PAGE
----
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$( "p" ).after(function() {
return "<div>" + this.className + "</div>";
});

This example inserts a <div> after each paragraph, with each new <div> containing the class name(s) of its preceding paragraph.

Additional Arguments

Similar to other content-adding methods such as .prepend() and .before(), .after() also supports passing in multiple arguments as input. Supported input includes DOM elements, jQuery objects, HTML strings, and arrays of DOM elements.

For example, the following will insert two new <div>s and an existing <div> after the first paragraph:

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var $newdiv1 = $( "<div id='object1'/>" ),
newdiv2 = document.createElement( "div" ),
existingdiv1 = document.getElementById( "foo" );
$( "p" ).first().after( $newdiv1, [ newdiv2, existingdiv1 ] );

Since .after() can accept any number of additional arguments, the same result can be achieved by passing in the three <div>s as three separate arguments, like so: $( "p" ).first().after( $newdiv1, newdiv2, existingdiv1 ). The type and number of arguments will largely depend on the elements that are collected in the code.

Additional Notes:

  • Prior to jQuery 1.9, .after() would attempt to add or change nodes in the current jQuery set if the first node in the set was not connected to a document, and in those cases return a new jQuery set rather than the original set. The method might or might not have returned a new result depending on the number or connectedness of its arguments! As of jQuery 1.9, .after(), .before(), and .replaceWith() always return the original unmodified set. Attempting to use these methods on a node without a parent has no effect—that is, neither the set nor the nodes it contains are changed.
  • By design, any jQuery constructor or method that accepts an HTML string — jQuery(), .append(), .after(), etc. — can potentially execute code. This can occur by injection of script tags or use of HTML attributes that execute code (for example, <img onload="">). Do not use these methods to insert strings obtained from untrusted sources such as URL query parameters, cookies, or form inputs. Doing so can introduce cross-site-scripting (XSS) vulnerabilities. Remove or escape any user input before adding content to the document.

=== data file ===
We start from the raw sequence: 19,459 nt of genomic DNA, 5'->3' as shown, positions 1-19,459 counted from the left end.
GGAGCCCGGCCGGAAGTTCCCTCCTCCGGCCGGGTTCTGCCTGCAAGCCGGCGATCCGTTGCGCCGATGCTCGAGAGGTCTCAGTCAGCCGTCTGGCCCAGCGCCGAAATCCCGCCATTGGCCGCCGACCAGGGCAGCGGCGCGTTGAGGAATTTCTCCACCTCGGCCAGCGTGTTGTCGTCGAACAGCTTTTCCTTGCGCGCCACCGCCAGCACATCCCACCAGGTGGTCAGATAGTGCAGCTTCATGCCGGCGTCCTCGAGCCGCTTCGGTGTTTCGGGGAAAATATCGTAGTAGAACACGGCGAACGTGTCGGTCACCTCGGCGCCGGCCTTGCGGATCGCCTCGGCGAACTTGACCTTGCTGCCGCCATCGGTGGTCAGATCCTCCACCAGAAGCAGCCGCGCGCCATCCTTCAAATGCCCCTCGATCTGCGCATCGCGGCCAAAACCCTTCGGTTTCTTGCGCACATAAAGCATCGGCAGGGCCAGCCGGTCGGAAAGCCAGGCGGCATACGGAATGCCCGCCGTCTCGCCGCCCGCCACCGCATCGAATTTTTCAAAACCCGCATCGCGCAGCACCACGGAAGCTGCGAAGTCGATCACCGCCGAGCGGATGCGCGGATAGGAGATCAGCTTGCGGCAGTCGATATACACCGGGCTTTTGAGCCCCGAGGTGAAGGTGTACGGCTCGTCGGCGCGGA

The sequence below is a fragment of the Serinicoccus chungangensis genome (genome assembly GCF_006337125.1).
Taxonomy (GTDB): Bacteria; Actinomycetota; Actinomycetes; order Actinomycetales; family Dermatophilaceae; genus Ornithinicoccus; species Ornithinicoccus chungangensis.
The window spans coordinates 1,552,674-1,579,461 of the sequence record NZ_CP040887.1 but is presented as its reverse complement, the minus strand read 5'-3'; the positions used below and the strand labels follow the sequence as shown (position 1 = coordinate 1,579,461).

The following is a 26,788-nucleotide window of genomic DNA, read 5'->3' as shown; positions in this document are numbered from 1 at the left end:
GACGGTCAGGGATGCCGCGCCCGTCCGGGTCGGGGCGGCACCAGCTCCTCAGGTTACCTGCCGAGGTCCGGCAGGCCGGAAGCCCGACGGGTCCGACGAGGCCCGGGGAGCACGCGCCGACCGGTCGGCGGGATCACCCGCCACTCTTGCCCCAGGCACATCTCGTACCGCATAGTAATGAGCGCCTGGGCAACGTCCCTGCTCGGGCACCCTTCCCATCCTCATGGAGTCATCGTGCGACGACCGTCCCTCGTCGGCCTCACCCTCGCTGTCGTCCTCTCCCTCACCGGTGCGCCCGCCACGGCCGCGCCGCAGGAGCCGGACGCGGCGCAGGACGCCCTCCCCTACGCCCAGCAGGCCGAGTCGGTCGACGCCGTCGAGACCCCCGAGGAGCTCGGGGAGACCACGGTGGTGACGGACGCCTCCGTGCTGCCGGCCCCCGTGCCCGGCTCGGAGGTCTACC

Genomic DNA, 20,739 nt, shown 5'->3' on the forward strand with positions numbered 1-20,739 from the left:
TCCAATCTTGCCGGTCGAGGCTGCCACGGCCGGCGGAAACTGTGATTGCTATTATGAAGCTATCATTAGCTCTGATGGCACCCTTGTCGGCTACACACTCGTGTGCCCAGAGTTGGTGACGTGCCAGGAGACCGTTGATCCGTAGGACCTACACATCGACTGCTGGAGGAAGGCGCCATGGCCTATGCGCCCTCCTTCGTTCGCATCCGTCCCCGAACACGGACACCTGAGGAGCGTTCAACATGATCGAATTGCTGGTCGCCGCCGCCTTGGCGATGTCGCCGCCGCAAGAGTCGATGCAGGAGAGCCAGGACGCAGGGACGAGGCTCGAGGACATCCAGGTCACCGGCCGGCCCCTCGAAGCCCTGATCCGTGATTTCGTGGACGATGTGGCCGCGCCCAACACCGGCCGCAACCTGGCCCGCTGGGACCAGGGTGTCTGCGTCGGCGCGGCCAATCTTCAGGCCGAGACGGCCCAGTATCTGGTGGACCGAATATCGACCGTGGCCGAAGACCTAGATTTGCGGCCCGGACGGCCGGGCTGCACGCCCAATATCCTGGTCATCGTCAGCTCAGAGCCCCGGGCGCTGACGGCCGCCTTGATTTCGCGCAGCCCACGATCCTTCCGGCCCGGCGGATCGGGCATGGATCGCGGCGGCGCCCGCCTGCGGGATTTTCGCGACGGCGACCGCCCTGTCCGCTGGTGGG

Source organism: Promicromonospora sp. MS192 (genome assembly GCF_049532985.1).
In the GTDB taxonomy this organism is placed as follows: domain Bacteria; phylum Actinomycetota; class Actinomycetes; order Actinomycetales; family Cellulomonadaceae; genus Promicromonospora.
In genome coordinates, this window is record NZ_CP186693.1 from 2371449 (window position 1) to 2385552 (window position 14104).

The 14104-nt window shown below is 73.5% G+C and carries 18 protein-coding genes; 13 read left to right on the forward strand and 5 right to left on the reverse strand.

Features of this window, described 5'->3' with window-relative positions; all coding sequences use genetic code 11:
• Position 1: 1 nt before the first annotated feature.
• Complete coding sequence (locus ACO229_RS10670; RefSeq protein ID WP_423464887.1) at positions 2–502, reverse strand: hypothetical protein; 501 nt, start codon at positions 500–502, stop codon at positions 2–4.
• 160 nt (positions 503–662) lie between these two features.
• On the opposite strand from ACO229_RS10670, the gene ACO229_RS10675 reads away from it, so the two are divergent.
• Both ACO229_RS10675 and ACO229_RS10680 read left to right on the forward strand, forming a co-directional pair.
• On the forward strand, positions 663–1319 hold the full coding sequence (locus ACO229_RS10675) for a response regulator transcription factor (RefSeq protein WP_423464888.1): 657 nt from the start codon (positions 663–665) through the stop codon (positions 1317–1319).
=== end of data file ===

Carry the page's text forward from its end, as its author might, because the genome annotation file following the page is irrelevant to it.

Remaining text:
Examples:

Example: Inserts some HTML after all paragraphs.

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<!doctype html>
<html lang="en">
<head>
<meta charset="utf-8">
<title>after demo</title>
<style>
p {
background: yellow;
}
</style>
<script src="//code.jquery.com/jquery-1.10.2.js"></script>
</head>
<body>
<p>I would like to say: </p>
<script>
$( "p" ).after( "<b>Hello</b>" );
</script>
</body>
</html>

Demo:

Example: Inserts a DOM element after all paragraphs.

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<!doctype html>
<html lang="en">
<head>
<meta charset="utf-8">
<title>after demo</title>
<style>
p {
background: yellow;
}
</style>
<script src="//code.jquery.com/jquery-1.10.2.js"></script>
</head>
<body>
<p>I would like to say: </p>
<script>
$( "p" ).after( document.createTextNode( "Hello" ) );
</script>
</body>
</html>

Demo:

Example: Inserts a jQuery object (similar to an Array of DOM Elements) after all paragraphs.

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<!doctype html>
<html lang="en">
<head>
<meta charset="utf-8">
<title>after demo</title>
<style>
p {
background: yellow;
}
</style>
<script src="//code.jquery.com/jquery-1.10.2.js"></script>
</head>
<body>
<b>Hello</b>
<p>I would like to say: </p>
<script>
$( "p" ).after( $( "b" ) );
</script>
</body>
</html>

Demo: